I play poker with a young black manager of cell phone store. He is bright and articulate, and plays a great game of poker. I enjoy his company and his conversation. He could be my son. However, waiting to get into the poker room game on the LIST, I will often play the carnival games at the casino(a terrible proposition......you will lose) I sat next to a mid 30 young black woman who was just angry and rude. She was betting too high of stakes for a recreational player or someone out for a night of enjoyment, and she would take up space and argue about how other people played their hands. My first impression of her covered with tats and noticeably overweight, was what a jerk. I later peeled my feelings back and I thought she fit every negative stereotype. I made a conscious effort to use humor and be friendly....she wanted none of it.....she had about as much use for me as she did for the bad cards she was misplaying. I realize that the door swings both ways, and what life experiences has she had, or what cultural training has she had which makes our mutual perceptions of each other so low. I do not have the answer, but I make no apology for my thoughts. I just hope that I can limited them with my time left, and be a better person, but that does take everybody trying.

Guest


Guest
Mr Ichi wrote:Posted 7 hours ago on Facebook
Yo! Mr xxxxx  I just finished a movie called Time Piece with James earl Jones as the only black actor in it and it made me feel very good and blessed to have you as my friend. We've only known each other for a few years but I feel that I've known you alot longer.

Not bad from a Black Guy to a Racist dude like me LOL
Its not necessary for you to try and prove you are not racist.

as far as this. Heres how I see it.

This just in: Hurry lefties make white on black racism important again. we cant let them forget. never ever let them forget. because when things become equal, we wont be as important again. pirat 

PS: I wasn't even born yet.

Guest


Guest
I got off but then came back to see if Mr Ichi had said where that restaurant was located.I see he has not.My spouse ,  who also grew up in this town, wanted me to find out.  Because my spouse's memory is the same as mine,that this was George Wallace country to the hilt and that it was not due to him wanting smaller government. It was linked directly to his standing firm against the integration of schools and colleges in the state of Alabama. Our memories are the same, as are our politics, to anyone that it might concern.  We both remember this as being a place with a huge majority of citizens who opposed the integration of schools and who didn't want to use the same toilets as a black person.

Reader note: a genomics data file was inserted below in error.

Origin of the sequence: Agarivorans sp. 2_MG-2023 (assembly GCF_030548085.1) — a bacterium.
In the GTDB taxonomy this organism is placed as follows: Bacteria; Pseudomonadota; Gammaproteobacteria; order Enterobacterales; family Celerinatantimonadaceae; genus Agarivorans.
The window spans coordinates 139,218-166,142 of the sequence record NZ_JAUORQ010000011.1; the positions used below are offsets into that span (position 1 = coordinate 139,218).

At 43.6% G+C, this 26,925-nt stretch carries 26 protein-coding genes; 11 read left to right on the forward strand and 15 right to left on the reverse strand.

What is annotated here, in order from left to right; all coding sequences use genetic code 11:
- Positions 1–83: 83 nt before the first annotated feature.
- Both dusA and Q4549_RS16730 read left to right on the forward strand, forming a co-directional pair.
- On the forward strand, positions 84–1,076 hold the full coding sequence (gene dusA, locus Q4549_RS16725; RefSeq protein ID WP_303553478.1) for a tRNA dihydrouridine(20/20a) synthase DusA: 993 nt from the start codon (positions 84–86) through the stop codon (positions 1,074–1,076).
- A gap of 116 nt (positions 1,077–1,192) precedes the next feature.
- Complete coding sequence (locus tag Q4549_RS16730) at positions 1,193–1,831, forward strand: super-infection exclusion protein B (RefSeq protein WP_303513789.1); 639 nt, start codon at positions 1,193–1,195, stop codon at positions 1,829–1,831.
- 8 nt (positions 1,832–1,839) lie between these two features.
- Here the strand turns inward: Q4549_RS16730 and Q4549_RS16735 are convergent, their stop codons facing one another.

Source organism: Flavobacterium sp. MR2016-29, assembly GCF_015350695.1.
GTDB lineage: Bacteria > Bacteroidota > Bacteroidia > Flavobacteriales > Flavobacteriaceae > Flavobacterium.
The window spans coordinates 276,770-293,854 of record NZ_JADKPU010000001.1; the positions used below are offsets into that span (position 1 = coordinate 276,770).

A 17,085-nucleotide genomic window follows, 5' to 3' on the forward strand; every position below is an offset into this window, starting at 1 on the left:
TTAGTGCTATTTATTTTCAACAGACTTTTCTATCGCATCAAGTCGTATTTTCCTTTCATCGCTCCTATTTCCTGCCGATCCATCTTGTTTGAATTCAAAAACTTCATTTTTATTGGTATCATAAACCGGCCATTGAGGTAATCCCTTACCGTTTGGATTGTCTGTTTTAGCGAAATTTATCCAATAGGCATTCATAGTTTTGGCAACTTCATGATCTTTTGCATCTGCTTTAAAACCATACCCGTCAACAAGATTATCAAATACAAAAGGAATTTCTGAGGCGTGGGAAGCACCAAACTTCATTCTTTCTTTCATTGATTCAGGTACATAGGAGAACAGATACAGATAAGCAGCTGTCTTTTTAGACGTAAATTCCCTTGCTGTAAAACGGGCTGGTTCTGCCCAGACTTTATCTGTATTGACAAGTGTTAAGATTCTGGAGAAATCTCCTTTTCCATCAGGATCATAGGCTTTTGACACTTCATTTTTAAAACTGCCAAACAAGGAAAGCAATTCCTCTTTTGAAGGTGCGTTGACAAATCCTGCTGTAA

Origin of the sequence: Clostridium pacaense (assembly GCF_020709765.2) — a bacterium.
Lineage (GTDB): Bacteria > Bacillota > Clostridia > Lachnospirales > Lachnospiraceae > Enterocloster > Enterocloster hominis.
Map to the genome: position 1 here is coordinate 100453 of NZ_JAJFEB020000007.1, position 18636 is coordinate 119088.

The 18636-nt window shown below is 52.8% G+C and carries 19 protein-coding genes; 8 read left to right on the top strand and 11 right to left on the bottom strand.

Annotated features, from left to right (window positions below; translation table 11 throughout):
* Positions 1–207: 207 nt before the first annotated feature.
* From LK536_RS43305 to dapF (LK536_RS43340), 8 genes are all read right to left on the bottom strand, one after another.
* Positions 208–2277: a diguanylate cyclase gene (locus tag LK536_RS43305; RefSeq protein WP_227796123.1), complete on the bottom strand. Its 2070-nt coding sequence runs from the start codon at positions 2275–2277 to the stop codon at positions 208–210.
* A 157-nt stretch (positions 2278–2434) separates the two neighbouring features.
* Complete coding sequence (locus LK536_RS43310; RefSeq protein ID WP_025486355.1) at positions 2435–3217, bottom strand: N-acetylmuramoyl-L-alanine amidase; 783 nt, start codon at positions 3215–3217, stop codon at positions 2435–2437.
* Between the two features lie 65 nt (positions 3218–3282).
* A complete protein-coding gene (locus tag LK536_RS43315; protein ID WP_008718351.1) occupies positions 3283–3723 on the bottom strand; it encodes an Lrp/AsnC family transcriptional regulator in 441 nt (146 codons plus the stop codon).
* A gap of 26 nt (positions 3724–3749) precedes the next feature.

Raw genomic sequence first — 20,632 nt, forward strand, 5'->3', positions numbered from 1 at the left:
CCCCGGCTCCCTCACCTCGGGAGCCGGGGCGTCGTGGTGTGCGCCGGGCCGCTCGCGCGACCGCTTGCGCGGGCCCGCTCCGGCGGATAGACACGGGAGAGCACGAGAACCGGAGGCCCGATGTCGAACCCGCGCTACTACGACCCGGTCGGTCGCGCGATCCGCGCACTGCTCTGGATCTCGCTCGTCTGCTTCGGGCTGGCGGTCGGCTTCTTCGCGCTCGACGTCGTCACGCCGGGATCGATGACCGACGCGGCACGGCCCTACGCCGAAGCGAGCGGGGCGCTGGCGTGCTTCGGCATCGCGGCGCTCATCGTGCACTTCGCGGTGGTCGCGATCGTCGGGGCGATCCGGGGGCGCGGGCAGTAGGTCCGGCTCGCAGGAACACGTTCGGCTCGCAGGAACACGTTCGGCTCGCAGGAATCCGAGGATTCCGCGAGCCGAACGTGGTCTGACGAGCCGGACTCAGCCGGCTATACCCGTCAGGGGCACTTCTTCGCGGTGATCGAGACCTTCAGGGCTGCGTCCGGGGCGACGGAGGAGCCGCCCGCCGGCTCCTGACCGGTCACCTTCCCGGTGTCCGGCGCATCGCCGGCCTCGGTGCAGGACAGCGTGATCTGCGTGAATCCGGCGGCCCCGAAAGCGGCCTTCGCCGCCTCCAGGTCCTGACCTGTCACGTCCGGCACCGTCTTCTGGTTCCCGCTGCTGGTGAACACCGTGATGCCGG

I guess MR Ichi's memory, over on K street, must have been of some K street commune of a few blocks where racism wasn't allowed in Pensacola. I didn't know a commune like that  existed back then.  Wow, how refreshing to know it now.

As for "bragging" about  a black friend, I don't believe  that mentioning that I have a black friend is bragging.  It says a lot more of you that you seem to be disbelieving that white people can have black friends and mention them casually in a conversation without being bragging about it. It's no "badge of honor" to have a black friend, but neither will I stop and think about saying it in a conversation because I'm afraid of what You might think, Mrs Kravitz. I don't care if my friends are black or white,  but the conversation about the restaurant would have made  no sense at all had I not mentioned what the "so called' problem with the waitresses duties was, would it?

It would have been completely illogical.

This is a conversation about racism,am I wrong?  That was a racist incident in a restaurant. Here in Pensacola and within the last few years. Your denials to the contrary,  we've come only a short way in the last 50 years. As the younger generation comes of age, this "problem" will go away.   I see very little racial animosity among the young people I know. Thank god- when this generation passes, I think things will be so much better for mankind. There are a lot of haters here in America,and in the South, and dying is the only thing that will cure them.



Last edited by bluemoon on 9/16/2013, 8:43 pm; edited 1 time in total

Nekochan

Nekochan
I have been at restaurants where I wasn't getting good service or a refill or whatever, but the tables across from me were being served. I never thought it was because of race, I just thought it was bad service.  When you are black, maybe it's race, maybe it's not.  I just wouldn't automatically jump to that conclusion.

I did experience (or my friends did) what I am almost sure was racism once in New Orleans when my Japanese friends were followed all over a store by the store's security guard.

Guest


Guest
In January of 1964 I sat a table with a group of Black men. 4 months after the bombings. They did not hate me nor did I hate them

Fort Jackson South Carolina 1st Battlaion Company E. And your Point is?

Guest


Guest
It's possible that was racism, but from the fact that when the waitress finally did come over and serve my friend (it wasn't only a buffet in the mornings, before Gladys interjects), my food was warm but not that of my table mate. The snarly look she gave my friend could have been made into a cartoon. What she didn't know is that this person usually tips between $6 and $8 for a morning meal, and this little blonde bitch didn't get a penny out of either of us.
So,she got her just desserts, IMO.

Later on we heard that it wasn't the first time that restaurant had been accused of racism.

It's still around , there's not any doubt of that.

Joanimaroni

Joanimaroni